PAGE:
Financing and Raising Capital


Contents:


Bootstrap: Build a Company without Raising Money

How far you can bootstap the company before raising outside money? The more revenue and traction you show investors, the sweeter your first term sheet. Some startups may not need to raise outside money at all.

  • Bootstrapped, Profitable, & Proud. This series from Basecamp profiles companies that generate over one million dollars in revenues, didn’t take VC, and are profitable.

  • Spanx. Sara Blakely bootstrapped Spanx from a $5,000 investment into a billion dollar business. She owns 100% of the private company with no debt.

  • PlentyOfFish. PlentyOfFish founder Markus Frind never raised outside money. “By the time I found out what VCs were, I was already making millions in profit”. quoted. Frind owned 100% of the company when he sold it in July 2015 for $525 million.

  • Non-equity Crowdfunding. Raising money from non-equity crowdfunding sites (Kickstarter, Indigogo, etc.) is a fantastic deal for most founders. Companies get the money/capital they need, and don’t need to give up any equity to VCs. Have cake and eat it too.

Raising Money

  • How to Fund a Startup. By Paul Graham, 2005. As usual, Paul Graham’s essays are a good jumping off point. This one provides an overview of the startup funding process.

  • Fundraising Mistakes Founders Make. By Sam Altman, 2014. Talk to investors in parallel, not in series, to setup a competitive environment. Explain the company’s mission, product, current traction, future vision, the market, the competition, your long-term competitive advantage, how you make money, and the team.

  • Fundraising Survival Guide. By Paul Graham, 2008. Practical, day-to-day advice for founders of early stage startups. For example, fit meetings with investors into the spare moments in your development schedule, rather than doing development in the spare moments between meetings with investors. And be ready to “downshift” into consulting if necessary.

Angel Investors / Seed Funds

  • Notes on Raising Seed Financing. By Chris Dixon, 2011. A great overview. Ideally, (1) raise money after you have a product / traction, (2) build momentum… (5) network like crazy, but “avoid anyone who asks you to pay for intros (even indirectly like committing to a law firm in exchange for intros).”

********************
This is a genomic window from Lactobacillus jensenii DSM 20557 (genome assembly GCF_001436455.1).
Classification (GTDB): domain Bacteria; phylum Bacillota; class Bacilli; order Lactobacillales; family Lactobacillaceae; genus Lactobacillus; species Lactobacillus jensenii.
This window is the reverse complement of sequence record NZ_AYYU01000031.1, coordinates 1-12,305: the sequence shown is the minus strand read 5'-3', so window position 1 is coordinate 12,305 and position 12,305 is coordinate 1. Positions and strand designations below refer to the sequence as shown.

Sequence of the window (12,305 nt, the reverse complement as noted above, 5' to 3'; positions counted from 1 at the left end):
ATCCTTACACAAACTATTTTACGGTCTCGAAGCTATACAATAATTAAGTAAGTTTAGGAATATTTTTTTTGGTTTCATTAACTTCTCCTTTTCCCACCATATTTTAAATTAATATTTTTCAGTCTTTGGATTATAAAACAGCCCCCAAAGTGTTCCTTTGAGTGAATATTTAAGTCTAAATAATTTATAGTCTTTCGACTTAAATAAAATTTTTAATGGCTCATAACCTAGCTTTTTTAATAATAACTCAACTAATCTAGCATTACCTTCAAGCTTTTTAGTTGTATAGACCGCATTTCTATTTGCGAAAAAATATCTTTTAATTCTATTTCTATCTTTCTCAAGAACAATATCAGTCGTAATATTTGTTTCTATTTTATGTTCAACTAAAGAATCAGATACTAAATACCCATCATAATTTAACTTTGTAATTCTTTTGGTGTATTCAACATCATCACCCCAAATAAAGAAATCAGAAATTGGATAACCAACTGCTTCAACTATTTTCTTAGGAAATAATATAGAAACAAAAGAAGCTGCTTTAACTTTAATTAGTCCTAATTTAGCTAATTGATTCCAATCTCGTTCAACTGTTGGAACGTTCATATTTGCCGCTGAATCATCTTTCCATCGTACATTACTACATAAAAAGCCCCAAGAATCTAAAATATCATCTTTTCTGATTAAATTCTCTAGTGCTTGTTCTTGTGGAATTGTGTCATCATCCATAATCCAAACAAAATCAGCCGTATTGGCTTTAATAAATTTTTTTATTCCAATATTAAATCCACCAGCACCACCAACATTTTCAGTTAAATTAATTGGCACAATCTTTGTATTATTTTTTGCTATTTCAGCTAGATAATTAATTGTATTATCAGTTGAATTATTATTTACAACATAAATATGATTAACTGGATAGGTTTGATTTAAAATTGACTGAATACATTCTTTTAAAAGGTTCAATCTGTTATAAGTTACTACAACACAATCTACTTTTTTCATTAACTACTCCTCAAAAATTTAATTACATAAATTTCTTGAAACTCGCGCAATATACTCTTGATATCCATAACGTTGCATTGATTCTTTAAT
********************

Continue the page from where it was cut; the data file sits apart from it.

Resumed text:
• Upside Risk. By Sam Altman, 2013. Angels make their money from investing in rare companies that deliver 100x returns. The the real risk for angel investors is missing out on that outstanding investment, not failing to get their money back on their non-unicorn companies. “And yet angel investors continue to ask for onerous terms to mitigate their ‘downside risk.’ All this does is piss founders off, misalign incentives, and harm the investors’ chance of getting to invest in the best deals.”

  • The 7 types of angel investors - what is right for your startup? By Elad Gil, 2010.

  • How to reference check your prospective investor. Don’t be swayed by the investors’ perceived brand. Dig into the substance. Talk to other founders who have worked with the investor. By Manu Kumar, 2017.

Institutional Venture Capital

Growth Rounds

Securing A Huge Growth Round. By Founder Collective partner David Frankel.

Financing Structures

Convertible Notes

SAFES and Convertible Equity

How Much to Raise and at What Valuation?

  • What’s the Right Amount of Seed Money to Raise? By Chris Dixon, 2009. Raise “enough to get your startup to an accretive milestone plus some fudge factor. ‘Accretive milestone’ is a fancy way of saying getting your company to a point at which you can raise money at a higher valuation.”